Senator Lieberman Calls On All Government Agencies To Follow Best Diversity Management Practices

WASHINGTON – Homeland Security and Governmental Affairs Committee Ranking Member Joe Lieberman, D-Conn., Friday urged all federal agencies to use the findings of a new Government Accountability Office (GAO) report on how to better manage increasingly diverse workforces. The report on Diversity Management, which Lieberman requested, found that the agencies that successfully draw upon the strengths of employees of different levels and backgrounds rely on nine leading practices:

· commitment from top leadership

· inclusion of diversity as part of the organization’s strategic plan

· understanding the link between diversity and high performance

· measuring the impact of diversity programs

· holding managers accountable for implementing diversity policies

· succession planning

· recruitment

· employee involvement

· training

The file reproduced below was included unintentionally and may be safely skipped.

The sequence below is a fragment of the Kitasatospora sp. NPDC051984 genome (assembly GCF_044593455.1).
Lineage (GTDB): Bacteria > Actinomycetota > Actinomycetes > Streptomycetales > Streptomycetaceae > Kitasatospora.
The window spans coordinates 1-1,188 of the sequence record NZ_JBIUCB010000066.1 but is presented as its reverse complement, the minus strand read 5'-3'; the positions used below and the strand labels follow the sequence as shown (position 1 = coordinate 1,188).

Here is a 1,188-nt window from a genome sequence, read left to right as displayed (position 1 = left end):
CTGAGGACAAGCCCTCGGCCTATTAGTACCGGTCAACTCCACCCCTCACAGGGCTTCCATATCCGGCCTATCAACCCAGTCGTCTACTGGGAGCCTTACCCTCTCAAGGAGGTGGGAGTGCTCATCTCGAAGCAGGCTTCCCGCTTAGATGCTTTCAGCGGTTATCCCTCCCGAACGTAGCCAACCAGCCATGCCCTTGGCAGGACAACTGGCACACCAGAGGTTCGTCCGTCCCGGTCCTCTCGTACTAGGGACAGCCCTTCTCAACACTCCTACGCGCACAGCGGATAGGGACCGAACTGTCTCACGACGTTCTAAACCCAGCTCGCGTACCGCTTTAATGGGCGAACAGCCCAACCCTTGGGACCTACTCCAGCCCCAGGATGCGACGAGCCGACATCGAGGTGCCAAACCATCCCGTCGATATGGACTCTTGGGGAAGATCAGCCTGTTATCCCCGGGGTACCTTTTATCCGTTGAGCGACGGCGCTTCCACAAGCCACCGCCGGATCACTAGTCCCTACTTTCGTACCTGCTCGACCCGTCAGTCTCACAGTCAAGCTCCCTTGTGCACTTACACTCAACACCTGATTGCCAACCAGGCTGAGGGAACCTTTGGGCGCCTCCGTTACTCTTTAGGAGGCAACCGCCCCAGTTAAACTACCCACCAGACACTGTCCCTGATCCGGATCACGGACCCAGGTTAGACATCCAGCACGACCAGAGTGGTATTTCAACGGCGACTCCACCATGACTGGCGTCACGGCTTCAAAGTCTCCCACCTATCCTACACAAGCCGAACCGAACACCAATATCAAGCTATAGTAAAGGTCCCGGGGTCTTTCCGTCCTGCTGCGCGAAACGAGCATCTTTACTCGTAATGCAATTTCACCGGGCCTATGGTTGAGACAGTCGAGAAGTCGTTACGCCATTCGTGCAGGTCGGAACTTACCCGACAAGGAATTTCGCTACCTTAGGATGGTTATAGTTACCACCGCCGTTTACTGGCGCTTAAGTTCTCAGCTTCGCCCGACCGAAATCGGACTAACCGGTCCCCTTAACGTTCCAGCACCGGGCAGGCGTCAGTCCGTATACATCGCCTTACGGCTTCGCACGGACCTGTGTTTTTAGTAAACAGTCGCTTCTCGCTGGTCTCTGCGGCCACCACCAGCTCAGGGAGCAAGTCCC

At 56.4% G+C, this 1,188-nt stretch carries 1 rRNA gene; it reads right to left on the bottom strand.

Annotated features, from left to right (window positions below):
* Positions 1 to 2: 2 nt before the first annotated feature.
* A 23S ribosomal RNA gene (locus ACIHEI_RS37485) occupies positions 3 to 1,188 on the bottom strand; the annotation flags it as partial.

“I hope agencies across government will take advantage of the GAO findings and adopt these best practices to achieve and effectively manage diverse workforces,” said Lieberman. “Nothing is more important to the federal government’s ability to serve the American people than the creation of positive work environments where differences among people are valued. This report shows how it has been and should be done in the future.” For the purposes of its report, the GAO identified diversity management as “a process intended to create and maintain a positive work environment where the similarities and differences of individuals are valued, so that all can reach their potential and maximize their contributions to an organization’s strategic goals and objectives.” The report found that organizations successful at diversity management “foster a work environment in which people are enabled and motivated to contribute to the mission’s accomplishment and provide both accountability and fairness for all employees.” The GAO studied 10 agencies known for outstanding diversity management practices, including the U.S. Coast Guard, the National Institutes of Standards and Technology, the Department of Veterans Affairs, the Bureau of Prisons, the U.S. Postal Service, the National Oceanic and Atmospheric Administration, the Veteran’s Health Administration, the Food and Drug Administration, the Federal Aviation Administration, and the National Institutes of Health. The report concludes that the nine best practices were shared by the “majority” of agencies studied, although each agency implemented the practices in different fashions, depending on that agency’s structure, culture, and priorities. The full report is available online at: